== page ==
Essay on Market Commonality Between V and Red Bull

Published: 2021-07-08 18:57:06
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Market commonality concerns the number of markets with which a company and its competitor are jointly involved and the extent of the significance of the individual markets to each (Markman, Gianiodis & Panagopoulos, 2016). Notably, organizations with high market commonality are direct and mutually acknowledged competitors. V and Red Bull are brands of energy drinks based in New Zealand and Australia respectively. V is the number one energy brand in New Zealand but with market presence in Australia, United Kingdom, the United States and Africa. The New Zealanders have embraced it, which accords it real popularity in the domestic market. On the other hand, Red Bull is a multinational brand with the highest market share of energy drink in the world, which gives it a global popularity. However, the energy drink industry is facing tremendous competition where different entities use unique marketing strategies to achieve customer satisfaction and loyalty. Therefore, for V to attain the global level of Red Bull, it has to overcome the current competition.

Resource Similarity between V and Red Bull

Resource similarity entails the degree to which a companys resources are comparable to a competitors regarding type and amount (Kozlenkova, Samaha & Palmatier, 2014). Notably, V and Red Bull are similar products. V has a market share of approximately 60% in New Zealand and around 42% in Australia, which makes it the most popular energy drink in both countries. On the other hand, Red Bull has the highest market share in the world with a record of 5.387 billion cans sold in 2013. Another resource competition between the two brands is that they package the drink in similar aluminum cans and use same key ingredients to manufacture the energy drinks. Most of these resources are acquired domestically, which makes it a resource commonality.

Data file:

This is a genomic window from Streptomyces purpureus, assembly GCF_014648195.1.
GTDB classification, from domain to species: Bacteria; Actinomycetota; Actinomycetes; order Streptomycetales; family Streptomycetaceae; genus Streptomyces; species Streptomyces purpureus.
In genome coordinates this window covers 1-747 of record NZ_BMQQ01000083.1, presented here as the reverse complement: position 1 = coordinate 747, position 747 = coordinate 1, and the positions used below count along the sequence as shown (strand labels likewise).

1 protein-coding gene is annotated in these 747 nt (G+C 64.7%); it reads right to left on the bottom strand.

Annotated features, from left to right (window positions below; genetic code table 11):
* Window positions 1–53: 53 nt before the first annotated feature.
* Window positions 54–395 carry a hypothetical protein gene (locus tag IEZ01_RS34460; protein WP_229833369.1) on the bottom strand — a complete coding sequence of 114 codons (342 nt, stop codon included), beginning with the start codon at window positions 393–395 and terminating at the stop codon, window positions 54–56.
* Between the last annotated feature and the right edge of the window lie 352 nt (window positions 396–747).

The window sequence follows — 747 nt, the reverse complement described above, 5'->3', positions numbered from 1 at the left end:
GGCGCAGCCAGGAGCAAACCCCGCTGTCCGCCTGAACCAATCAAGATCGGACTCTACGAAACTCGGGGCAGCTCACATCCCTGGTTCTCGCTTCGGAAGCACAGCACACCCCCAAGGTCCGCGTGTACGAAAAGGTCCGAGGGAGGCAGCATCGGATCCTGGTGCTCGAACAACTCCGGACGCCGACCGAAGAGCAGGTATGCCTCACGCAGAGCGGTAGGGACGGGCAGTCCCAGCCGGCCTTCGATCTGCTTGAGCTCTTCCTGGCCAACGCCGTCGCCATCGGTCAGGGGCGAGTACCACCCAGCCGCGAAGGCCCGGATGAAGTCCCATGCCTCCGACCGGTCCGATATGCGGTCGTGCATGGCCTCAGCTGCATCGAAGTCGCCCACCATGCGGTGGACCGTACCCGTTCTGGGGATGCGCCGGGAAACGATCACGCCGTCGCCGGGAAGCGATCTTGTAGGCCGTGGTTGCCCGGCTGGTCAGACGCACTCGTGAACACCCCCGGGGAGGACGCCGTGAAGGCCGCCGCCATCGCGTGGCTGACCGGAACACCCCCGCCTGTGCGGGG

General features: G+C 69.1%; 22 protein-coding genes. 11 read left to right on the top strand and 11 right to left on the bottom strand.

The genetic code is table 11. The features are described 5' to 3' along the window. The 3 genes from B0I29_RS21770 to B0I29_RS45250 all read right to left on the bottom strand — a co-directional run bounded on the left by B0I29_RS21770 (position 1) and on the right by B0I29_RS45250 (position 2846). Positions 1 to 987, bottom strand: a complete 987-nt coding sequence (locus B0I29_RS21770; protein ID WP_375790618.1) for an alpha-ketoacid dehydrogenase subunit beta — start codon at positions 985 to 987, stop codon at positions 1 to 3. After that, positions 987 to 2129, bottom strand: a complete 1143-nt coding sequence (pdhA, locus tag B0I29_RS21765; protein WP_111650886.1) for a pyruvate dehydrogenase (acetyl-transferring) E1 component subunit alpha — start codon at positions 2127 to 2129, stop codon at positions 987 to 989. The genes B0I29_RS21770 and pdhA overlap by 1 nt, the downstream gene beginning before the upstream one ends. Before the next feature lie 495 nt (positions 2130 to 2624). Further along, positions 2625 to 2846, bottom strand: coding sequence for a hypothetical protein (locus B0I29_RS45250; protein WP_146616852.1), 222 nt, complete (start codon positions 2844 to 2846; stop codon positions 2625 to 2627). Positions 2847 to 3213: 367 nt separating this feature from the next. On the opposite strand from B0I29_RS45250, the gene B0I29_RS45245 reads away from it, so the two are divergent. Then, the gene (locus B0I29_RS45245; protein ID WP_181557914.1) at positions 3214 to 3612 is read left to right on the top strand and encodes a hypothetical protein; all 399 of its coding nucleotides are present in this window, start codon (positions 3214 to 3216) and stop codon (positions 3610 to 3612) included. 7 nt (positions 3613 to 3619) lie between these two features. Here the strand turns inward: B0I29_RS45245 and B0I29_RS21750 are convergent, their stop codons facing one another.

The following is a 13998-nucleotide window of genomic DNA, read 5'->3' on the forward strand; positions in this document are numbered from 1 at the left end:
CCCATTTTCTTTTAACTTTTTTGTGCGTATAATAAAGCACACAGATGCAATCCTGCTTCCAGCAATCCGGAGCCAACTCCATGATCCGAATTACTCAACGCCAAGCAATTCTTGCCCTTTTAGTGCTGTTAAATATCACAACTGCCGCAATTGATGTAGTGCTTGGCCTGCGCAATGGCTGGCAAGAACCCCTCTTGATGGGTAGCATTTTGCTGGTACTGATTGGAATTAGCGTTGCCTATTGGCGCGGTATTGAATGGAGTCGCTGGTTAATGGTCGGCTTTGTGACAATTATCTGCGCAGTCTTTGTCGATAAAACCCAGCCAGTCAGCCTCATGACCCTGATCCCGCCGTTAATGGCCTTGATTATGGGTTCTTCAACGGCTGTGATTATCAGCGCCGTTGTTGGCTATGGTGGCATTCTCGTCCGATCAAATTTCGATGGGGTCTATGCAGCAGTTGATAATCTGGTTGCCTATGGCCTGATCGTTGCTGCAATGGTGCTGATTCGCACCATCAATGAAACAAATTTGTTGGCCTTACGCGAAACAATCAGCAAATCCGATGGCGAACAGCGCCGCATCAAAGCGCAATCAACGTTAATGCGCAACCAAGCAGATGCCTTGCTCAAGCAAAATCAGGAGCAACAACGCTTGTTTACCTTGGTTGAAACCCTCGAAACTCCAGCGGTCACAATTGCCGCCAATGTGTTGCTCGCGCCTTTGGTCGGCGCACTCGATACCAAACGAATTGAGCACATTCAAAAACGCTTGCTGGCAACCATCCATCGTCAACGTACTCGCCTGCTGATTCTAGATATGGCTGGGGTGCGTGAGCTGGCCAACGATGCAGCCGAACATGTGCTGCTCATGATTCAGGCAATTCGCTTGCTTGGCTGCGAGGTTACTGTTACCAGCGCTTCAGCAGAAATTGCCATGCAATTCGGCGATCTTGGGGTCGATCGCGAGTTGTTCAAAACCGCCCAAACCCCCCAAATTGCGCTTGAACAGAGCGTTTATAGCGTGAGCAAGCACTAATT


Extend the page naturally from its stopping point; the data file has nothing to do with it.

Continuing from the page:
Interfirm Rivalry between V and Red Bull

Evidently, from the analyses above, V will start an interfirm rivalry with Red Bull. Jackson et al. (2014) defines interfirm rivalry as the extent to which companies in the same sector put pressure on each other, which limits their profit potential. The strength of competition differs from one market to another, which applies to both global and domestic markets (Hollensen, 2015). Therefore, two entities operating in the same sector will compete for both customers and resources. The competition motivates the companies to re-examine their cost structures and remove inefficiencies in the marketing systems. Moreover, the strength of competition between rivals dictates how the new corporation will navigate the market.

The domestic brand, V, will initiate an Interfirm rivalry to the global brand, Red Bull. The background of this Interfirm sector is that both brands will depend solely on domestic customers from New Zealand. Therefore, both entities will have to use various marketing strategies to maximize their profits (Hollensen, 2015). Similarly, a rivalry will occur regarding their resources. Furthermore, competitor analysis shows that entities operating in the same sector compete for both the target consumer and the resources utilized to run the organization (Markman, Gianiodis & Panagopoulos, 2016). In this case, the key ingredients sourced from the local New Zealand market presents a competition between the brands. Additionally, the brands compete for the raw materials used to manufacture the aluminum cans used in packaging the energy drinks. Consequently, V will have to present an Interfirm rivalry on Red Bull to achieve profit maximization.

References

Hollensen, S. (2015). Marketing management: A relationship approach. Pearson Education.

Jackson, W. T., Nelson, T., Gao, L., Krug, J. A., & Wright, P. (2014). Determinants of Interfirm Rivalry or Cooperation: Implications for Management. Academy of Strategic Management Journal, 13(1), 113.

Kozlenkova, I. V., Samaha, S. A., & Palmatier, R. W. (2014). Resource-based theory in marketing. Journal of the Academy of Marketing Science, 42(1), 1-21.

Markman, G., Gianiodis, P., & Panagopoulos, A. (2016). Factor Market Rivalry and Inter-Industry Competitive Dynamics (No. 1611).

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